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Volume 18 Issue 8 - May 2013

  • Text
  • Choir
  • Toronto
  • Theatre
  • Concerts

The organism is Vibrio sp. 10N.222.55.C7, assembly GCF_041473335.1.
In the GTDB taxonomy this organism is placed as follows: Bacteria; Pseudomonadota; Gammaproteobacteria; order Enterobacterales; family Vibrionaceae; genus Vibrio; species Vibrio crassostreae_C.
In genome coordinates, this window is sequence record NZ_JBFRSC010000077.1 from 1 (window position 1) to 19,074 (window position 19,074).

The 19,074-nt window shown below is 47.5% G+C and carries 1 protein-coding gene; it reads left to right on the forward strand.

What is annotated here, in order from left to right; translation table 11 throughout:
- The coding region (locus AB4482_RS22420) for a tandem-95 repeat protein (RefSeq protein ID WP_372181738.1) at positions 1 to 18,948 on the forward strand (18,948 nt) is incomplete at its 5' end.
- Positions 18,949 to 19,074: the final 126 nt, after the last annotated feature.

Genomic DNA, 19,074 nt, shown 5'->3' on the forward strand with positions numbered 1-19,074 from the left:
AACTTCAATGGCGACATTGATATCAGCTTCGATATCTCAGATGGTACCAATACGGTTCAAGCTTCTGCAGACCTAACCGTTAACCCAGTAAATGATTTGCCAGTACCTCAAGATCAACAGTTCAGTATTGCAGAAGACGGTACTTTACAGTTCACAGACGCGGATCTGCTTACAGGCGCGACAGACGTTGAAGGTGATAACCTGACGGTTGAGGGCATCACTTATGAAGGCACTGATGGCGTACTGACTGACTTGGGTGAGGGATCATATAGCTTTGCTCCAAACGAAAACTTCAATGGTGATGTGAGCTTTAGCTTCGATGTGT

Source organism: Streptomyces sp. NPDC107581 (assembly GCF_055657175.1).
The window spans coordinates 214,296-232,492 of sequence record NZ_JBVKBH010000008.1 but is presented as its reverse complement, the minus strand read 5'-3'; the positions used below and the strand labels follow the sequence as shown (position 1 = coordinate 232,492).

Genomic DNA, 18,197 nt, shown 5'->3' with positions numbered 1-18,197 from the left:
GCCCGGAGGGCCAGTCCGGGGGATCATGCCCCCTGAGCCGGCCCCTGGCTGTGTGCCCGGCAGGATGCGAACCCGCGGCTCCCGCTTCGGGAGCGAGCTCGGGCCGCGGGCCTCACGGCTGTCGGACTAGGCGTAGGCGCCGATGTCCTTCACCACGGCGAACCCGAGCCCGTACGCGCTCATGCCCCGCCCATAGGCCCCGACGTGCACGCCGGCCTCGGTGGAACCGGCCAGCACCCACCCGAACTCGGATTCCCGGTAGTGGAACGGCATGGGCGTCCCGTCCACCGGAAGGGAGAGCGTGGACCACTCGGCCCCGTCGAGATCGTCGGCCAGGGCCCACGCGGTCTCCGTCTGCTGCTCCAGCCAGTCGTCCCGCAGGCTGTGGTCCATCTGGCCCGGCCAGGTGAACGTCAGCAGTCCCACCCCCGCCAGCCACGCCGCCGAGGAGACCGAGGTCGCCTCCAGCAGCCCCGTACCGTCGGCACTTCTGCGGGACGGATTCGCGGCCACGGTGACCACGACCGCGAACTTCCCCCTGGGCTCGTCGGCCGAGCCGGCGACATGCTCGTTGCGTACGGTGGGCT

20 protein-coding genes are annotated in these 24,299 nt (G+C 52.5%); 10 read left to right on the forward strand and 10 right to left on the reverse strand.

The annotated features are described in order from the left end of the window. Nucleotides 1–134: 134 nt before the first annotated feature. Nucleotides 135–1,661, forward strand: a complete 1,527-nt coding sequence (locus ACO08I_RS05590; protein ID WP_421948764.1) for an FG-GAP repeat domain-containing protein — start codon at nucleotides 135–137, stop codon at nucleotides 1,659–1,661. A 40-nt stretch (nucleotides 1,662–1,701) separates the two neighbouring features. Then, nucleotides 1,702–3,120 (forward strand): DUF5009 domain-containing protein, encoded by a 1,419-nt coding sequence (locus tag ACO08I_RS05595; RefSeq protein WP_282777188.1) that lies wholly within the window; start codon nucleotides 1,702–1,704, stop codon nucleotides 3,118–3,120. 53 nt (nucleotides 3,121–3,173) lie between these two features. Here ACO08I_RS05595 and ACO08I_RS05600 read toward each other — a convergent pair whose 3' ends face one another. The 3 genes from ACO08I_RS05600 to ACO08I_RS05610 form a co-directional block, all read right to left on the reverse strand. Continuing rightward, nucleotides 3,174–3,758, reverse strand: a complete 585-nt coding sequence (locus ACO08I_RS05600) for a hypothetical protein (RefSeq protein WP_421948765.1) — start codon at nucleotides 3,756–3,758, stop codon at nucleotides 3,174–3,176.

• Musical
  • Jazz
  • Choral
  • Singers
  • Festival
  • Vocal
Includes the 2013 Canary Pages choral directory.

to forever etch itself